As referred to in step S106 of FIG. 1A, a hydrogen gas is provided to the containment volume in addition to the water. If a Mao-Bell cell is used for the containment volume, the Mao-Bell cell is positioned in a pressure vessel prior to filling the containment volume within the Mao-Bell cell. In both the case of the Mao-Bell cell and the standard gas tank, the hydrogen gas is provided into the remaining volume of the containment volume at a pressure, for example, of 200 MPa. Although the method 100 is described with the water being added first to the containment volume, an alternative is that the water can be added after the hydrogen gas is provided. However, if the water is provided after the hydrogen gas is provided to the containment volume, the water will have to be provided to the containment volume under a higher pressure than the pressure under which the hydrogen gas was provided.
After water and hydrogen gas are provided to the containment volume, the pressure in the containment volume is increased and the temperature of the containment volume is decreased, as referred to in step S108 of FIG. 1A to form a hydrogen hydrate such as a hydrogen clathrate in which cages formed by the water molecules contain the hydrogen. In the case of a gas tank, the pressure can be increased by pumping an increased amount of hydrogen into the gas tank. In the case of a Mao-Bell cell, the upper and lower anvils together with the metal gasket are used to compress the containment volume within the cell. In both cases, liquid nitrogen can be used for cooling by either immersion into liquid nitrogen or heat exchangers using a flow of liquid nitrogen. As the pressure on the hydrogen gas and water increases and the temperature decreases, the hydrogen clathrate is formed. A clathrate, also known as a clathrate hydrate, is a class of solids in which the guest molecules occupy, fully or partially, cages in the host structure made of hydrogen bonded water molecules. Examples of clathrates include the archetypal sI, sII, or sH clathrate crystal structures. Typically, a clathrate includes at least two different cage structures. Depending on the pressure and temperature conditions during the formation process, some residual water and/or hydrogen may be residual in the containment volume. After the hydrogen hydrate has formed, instrumental techniques such as Raman spectroscopy, x-ray diffraction, and fluorescence spectroscopy may be used to verify the phases present if the containment volume contains an appropriate window. The pressure and temperature can be held at designated values, such as 100-600 MPa and 77 K, for a period of several hours to allow the hydrogen hydrate to stabilize, for example, as a hydrogen clathrate.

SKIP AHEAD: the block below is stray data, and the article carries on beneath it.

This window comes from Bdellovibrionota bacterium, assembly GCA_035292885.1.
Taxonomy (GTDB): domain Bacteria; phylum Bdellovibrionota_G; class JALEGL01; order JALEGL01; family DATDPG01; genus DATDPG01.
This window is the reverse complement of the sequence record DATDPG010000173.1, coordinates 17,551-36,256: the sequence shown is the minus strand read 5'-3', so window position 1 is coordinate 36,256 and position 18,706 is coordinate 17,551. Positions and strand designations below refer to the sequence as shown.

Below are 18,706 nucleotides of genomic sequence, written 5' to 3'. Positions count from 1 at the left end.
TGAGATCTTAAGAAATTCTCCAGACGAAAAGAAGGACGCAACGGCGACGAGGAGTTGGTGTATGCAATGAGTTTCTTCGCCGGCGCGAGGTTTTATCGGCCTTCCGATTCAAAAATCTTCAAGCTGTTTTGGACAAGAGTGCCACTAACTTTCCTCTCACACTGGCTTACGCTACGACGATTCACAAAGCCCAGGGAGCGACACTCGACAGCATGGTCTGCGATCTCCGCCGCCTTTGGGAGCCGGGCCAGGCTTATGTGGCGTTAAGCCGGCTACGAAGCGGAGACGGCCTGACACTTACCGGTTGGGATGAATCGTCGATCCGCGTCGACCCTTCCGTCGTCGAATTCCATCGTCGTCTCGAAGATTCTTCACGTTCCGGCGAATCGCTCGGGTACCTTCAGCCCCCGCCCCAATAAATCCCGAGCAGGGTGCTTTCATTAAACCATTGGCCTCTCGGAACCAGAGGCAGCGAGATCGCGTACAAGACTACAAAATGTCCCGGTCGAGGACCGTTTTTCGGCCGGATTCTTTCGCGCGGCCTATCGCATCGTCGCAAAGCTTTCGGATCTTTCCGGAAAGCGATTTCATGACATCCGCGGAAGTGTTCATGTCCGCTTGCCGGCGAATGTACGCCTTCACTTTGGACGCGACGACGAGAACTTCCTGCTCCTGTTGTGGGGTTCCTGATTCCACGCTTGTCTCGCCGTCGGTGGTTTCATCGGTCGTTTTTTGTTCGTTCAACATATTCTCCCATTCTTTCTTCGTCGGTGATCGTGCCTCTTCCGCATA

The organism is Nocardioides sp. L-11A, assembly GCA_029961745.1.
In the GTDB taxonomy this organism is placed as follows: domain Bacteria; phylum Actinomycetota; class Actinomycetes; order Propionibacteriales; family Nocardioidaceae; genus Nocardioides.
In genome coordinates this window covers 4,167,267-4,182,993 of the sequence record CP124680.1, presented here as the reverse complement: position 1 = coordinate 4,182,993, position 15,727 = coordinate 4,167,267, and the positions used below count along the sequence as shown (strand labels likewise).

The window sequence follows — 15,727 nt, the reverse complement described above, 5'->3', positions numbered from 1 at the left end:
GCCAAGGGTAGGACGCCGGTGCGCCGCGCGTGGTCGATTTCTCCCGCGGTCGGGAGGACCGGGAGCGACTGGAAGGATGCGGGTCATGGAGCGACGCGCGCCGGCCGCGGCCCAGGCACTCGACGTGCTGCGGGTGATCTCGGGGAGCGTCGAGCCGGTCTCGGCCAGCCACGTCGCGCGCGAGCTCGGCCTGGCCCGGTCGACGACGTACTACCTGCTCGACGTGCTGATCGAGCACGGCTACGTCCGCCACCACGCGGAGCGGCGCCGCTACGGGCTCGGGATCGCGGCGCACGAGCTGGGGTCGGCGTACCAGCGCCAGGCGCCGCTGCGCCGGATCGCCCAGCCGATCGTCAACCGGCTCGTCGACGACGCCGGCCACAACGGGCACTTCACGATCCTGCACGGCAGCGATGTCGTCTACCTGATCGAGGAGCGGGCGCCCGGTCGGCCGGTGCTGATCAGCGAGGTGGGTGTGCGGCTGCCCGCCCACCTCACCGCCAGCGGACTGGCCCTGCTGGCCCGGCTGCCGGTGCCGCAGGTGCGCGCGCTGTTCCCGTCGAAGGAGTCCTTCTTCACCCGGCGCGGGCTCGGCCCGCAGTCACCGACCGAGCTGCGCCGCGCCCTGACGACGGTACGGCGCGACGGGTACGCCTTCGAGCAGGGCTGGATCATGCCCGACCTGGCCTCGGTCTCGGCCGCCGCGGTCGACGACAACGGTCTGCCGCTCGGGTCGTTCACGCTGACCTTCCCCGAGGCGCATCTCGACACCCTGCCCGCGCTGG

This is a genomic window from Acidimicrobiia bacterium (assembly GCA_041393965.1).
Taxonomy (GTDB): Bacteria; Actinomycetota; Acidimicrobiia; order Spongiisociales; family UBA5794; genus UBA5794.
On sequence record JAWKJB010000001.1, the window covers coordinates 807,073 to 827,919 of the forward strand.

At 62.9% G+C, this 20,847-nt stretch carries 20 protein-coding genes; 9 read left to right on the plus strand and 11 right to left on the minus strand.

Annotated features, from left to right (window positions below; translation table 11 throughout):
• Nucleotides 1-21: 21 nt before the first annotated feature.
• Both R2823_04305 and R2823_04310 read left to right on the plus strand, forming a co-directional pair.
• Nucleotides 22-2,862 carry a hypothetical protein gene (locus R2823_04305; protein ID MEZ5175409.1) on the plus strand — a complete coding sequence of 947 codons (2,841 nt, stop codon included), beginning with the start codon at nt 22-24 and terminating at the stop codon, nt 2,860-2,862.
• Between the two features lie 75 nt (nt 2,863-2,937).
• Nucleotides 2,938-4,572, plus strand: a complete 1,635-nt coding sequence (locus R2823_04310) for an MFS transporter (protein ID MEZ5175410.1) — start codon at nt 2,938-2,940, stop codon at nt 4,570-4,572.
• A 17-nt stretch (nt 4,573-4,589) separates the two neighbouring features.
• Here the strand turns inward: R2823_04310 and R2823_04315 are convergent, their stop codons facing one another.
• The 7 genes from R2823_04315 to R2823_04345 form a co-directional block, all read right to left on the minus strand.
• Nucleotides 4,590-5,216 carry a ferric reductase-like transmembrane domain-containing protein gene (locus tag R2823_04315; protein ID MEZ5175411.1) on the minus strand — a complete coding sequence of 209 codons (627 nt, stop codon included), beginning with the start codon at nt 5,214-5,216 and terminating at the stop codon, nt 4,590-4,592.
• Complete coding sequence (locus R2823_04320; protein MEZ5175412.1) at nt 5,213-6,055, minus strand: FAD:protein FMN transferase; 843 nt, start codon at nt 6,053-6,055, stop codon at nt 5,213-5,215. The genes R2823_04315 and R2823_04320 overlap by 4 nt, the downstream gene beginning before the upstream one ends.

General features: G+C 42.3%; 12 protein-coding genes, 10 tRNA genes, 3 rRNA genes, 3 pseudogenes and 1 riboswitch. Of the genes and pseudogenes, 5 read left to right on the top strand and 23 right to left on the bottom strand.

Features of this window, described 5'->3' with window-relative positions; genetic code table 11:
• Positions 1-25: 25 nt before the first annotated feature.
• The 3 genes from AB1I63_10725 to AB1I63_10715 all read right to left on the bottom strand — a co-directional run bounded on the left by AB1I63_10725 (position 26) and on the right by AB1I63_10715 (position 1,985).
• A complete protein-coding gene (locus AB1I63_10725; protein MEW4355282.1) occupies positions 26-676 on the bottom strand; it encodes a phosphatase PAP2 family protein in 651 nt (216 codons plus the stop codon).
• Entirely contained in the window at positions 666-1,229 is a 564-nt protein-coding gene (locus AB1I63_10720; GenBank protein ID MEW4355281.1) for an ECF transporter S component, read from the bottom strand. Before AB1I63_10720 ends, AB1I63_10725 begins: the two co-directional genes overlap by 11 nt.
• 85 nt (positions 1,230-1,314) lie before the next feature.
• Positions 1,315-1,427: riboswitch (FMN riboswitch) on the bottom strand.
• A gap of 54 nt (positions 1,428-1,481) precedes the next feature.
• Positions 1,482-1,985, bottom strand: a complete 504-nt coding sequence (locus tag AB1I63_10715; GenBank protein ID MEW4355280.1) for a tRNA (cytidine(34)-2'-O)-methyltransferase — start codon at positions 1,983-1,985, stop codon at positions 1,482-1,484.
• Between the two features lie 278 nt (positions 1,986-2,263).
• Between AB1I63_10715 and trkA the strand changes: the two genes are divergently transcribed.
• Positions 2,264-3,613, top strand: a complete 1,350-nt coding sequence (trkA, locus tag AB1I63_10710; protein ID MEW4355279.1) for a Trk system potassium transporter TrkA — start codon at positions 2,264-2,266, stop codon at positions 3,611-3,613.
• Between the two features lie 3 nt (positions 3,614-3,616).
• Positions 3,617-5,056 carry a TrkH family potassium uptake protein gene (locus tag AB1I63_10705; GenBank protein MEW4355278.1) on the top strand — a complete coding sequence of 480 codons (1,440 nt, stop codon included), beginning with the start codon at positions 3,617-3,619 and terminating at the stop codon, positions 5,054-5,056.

After any desired “hold” period is complete, the hydrogen hydrate is quenched, as referred to in S110 a of FIG. 1A. For example, in the case where the hydrogen hydrate is a hydrogen clathrate, the hydrogen clathrate can be quenched isobarically to a moderate cryogenic temperature in the range of 77 K-250 K, as referred to in S110 b of FIG. 1A. The term “moderate cryogenic temperature” is meant to encompass any cryogenic temperature above 77 K that can be maintained by the application of liquid nitrogen or other types of refrigerant liquids.
In addition or in the alternative, the hydrogen hydrate can be quenched isothermally to a moderate pressure or ambient pressure, as referred to in S110 c of FIG. 1A. For example, pressures from about 35 MPa to an ambient pressure of about 0.01 MPa are moderate pressures. Although method 100 lists isobarically quenching the hydrogen hydrate to a moderate cryogenic temperature and then isothermally quenching the hydrogen hydrate to a moderate pressure, the hydrogen hydrate can first be isothermally quenched to a moderate pressure and then isobarically quenched to a moderate cryogenic temperature.
As referred to in step S112 of FIG. 1A, the hydrogen hydrate is maintained at the moderate cryogenic temperature and/or moderate to ambient pressure for as long as desired to effect storage of hydrogen. Because the hydrogen hydrate, such as a hydrogen clathrate, is stable at moderate cryogenic temperature and ambient pressure, the hydrogen hydrate can be utilized as a source of fuel, for example, in an automotive fuel cell. The stored hydrogen gas is released by warming the hydrogen hydrate to a temperature higher than about 140 K at which temperature the hydrogen hydrate will decompose and release hydrogen. Alternatively, a controlled release can be effected by a process of gradual warming between 100 and 150 K that causes hydrogen gas to be released at a constant rate. For example, FIG. 1B illustrates the hydrogen storage process, which uses an sII clathrate, in relation to an ice diagram. Of course, the hydrogen can be stored up to higher temperatures at higher pressures. For example, a hydrogen hydrate in accordance with the present invention can store hydrogen up to 25 K at a pressure of 35 MPa.